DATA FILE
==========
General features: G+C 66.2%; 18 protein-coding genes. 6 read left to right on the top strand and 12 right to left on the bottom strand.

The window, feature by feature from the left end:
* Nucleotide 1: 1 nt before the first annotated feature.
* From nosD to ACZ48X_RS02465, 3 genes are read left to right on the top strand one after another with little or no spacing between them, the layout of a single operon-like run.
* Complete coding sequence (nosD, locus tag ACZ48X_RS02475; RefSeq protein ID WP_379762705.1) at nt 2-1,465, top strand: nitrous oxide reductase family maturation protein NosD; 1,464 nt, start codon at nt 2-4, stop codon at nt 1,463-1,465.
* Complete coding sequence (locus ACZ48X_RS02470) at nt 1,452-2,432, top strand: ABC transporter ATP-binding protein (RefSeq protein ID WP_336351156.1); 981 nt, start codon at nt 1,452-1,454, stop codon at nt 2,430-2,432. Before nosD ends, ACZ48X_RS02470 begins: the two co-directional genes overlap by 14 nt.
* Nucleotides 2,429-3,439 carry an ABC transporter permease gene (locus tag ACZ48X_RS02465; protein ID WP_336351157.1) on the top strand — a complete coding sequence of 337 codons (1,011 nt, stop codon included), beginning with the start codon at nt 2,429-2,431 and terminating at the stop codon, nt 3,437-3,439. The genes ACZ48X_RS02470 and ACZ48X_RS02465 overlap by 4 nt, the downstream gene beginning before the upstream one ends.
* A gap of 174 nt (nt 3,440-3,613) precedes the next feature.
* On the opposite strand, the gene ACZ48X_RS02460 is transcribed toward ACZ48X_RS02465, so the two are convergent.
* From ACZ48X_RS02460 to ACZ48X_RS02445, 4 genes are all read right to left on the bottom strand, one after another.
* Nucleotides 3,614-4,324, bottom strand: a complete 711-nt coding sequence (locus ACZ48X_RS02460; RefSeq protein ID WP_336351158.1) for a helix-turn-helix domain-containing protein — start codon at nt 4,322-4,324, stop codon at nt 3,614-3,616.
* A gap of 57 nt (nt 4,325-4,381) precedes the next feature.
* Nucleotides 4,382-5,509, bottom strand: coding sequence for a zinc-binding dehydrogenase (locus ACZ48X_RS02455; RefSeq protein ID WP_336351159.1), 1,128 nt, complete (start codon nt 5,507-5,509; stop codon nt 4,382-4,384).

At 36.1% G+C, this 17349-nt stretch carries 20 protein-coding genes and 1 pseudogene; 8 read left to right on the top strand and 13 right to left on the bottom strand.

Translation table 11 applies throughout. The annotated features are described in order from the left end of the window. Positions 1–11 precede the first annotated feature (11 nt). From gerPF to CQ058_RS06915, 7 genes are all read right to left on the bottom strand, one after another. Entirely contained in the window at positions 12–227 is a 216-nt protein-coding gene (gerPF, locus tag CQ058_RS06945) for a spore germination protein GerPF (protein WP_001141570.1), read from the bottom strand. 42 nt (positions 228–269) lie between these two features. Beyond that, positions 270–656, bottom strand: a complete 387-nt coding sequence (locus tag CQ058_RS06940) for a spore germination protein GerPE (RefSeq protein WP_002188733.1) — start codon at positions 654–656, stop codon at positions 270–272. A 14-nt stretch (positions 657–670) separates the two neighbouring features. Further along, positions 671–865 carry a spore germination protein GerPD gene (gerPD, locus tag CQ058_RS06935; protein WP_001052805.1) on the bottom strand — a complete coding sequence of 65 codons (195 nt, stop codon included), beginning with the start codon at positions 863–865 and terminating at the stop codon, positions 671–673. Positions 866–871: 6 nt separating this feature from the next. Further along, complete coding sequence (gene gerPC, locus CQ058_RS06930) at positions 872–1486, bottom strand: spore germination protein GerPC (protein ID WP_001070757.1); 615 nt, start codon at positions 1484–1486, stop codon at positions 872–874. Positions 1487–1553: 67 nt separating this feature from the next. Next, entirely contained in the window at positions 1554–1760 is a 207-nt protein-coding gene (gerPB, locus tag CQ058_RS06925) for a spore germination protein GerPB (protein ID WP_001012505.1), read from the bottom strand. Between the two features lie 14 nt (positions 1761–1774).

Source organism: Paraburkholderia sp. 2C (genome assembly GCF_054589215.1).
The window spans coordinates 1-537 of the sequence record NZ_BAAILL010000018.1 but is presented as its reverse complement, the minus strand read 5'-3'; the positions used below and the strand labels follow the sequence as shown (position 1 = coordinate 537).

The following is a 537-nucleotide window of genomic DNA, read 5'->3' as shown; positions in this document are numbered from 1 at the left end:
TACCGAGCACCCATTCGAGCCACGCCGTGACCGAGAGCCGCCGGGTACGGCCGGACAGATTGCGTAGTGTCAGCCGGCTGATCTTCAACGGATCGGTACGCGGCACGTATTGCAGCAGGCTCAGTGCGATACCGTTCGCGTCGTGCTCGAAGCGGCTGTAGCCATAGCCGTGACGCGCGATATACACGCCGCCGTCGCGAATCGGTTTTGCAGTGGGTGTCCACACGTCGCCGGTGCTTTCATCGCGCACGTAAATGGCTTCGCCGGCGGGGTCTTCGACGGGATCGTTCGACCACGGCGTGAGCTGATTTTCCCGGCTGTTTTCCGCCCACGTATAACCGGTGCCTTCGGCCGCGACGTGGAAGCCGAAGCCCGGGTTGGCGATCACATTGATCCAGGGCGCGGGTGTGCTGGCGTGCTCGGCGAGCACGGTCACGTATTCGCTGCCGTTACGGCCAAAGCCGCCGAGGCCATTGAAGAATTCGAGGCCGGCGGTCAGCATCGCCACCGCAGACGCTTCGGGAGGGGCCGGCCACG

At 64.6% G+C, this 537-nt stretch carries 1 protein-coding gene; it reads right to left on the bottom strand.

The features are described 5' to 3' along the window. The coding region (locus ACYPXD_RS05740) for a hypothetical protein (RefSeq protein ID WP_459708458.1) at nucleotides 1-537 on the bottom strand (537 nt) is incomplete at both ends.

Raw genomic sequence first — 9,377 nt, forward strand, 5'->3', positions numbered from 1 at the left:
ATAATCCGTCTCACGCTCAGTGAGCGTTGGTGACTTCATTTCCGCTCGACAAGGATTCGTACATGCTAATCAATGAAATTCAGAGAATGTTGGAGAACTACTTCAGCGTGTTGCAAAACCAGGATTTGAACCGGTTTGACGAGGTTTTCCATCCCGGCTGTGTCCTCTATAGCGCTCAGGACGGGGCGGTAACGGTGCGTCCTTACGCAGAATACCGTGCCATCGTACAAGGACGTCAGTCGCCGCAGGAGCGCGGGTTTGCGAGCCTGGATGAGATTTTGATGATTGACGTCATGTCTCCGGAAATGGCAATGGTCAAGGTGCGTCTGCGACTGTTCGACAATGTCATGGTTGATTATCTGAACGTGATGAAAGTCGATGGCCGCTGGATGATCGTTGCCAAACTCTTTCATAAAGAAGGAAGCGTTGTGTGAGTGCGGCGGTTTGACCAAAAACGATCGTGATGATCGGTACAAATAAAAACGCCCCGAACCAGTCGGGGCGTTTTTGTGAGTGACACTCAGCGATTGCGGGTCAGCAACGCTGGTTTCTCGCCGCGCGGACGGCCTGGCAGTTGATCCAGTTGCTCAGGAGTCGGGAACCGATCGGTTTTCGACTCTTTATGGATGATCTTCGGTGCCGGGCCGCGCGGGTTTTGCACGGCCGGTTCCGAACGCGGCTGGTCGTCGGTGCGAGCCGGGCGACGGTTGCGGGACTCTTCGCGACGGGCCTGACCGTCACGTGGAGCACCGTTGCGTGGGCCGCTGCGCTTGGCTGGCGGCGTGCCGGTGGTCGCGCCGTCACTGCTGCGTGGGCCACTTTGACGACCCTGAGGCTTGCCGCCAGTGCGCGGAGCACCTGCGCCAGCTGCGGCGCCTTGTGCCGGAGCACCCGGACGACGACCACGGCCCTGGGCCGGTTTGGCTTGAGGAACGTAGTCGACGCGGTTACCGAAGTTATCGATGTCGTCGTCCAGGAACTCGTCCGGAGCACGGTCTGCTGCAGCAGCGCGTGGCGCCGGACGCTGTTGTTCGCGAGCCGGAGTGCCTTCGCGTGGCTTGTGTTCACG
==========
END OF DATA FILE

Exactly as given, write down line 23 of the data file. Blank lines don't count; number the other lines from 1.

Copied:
ATAATCCGTCTCACGCTCAGTGAGCGTTGGTGACTTCATTTCCGCTCGACAAGGATTCGTACATGCTAATCAATGAAATTCAGAGAATGTTGGAGAACTACTTCAGCGTGTTGCAAAACCAGGATTTGAACCGGTTTGACGAGGTTTTCCATCCCGGCTGTGTCCTCTATAGCGCTCAGGACGGGGCGGTAACGGTGCGTCCTTACGCAGAATACCGTGCCATCGTACAAGGACGTCAGTCGCCGCAGGAGCGCGGGTTTGCGAGCCTGGATGAGATTTTGATGATTGACGTCATGTCTCCGGAAATGGCAATGGTCAAGGTGCGTCTGCGACTGTTCGACAATGTCATGGTTGATTATCTGAACGTGATGAAAGTCGATGGCCGCTGGATGATCGTTGCCAAACTCTTTCATAAAGAAGGAAGCGTTGTGTGAGTGCGGCGGTTTGACCAAAAACGATCGTGATGATCGGTACAAATAAAAACGCCCCGAACCAGTCGGGGCGTTTTTGTGAGTGACACTCAGCGATTGCGGGTCAGCAACGCTGGTTTCTCGCCGCGCGGACGGCCTGGCAGTTGATCCAGTTGCTCAGGAGTCGGGAACCGATCGGTTTTCGACTCTTTATGGATGATCTTCGGTGCCGGGCCGCGCGGGTTTTGCACGGCCGGTTCCGAACGCGGCTGGTCGTCGGTGCGAGCCGGGCGACGGTTGCGGGACTCTTCGCGACGGGCCTGACCGTCACGTGGAGCACCGTTGCGTGGGCCGCTGCGCTTGGCTGGCGGCGTGCCGGTGGTCGCGCCGTCACTGCTGCGTGGGCCACTTTGACGACCCTGAGGCTTGCCGCCAGTGCGCGGAGCACCTGCGCCAGCTGCGGCGCCTTGTGCCGGAGCACCCGGACGACGACCACGGCCCTGGGCCGGTTTGGCTTGAGGAACGTAGTCGACGCGGTTACCGAAGTTATCGATGTCGTCGTCCAGGAACTCGTCCGGAGCACGGTCTGCTGCAGCAGCGCGTGGCGCCGGACGCTGTTGTTCGCGAGCCGGAGTGCCTTCGCGTGGCTTGTGTTCACG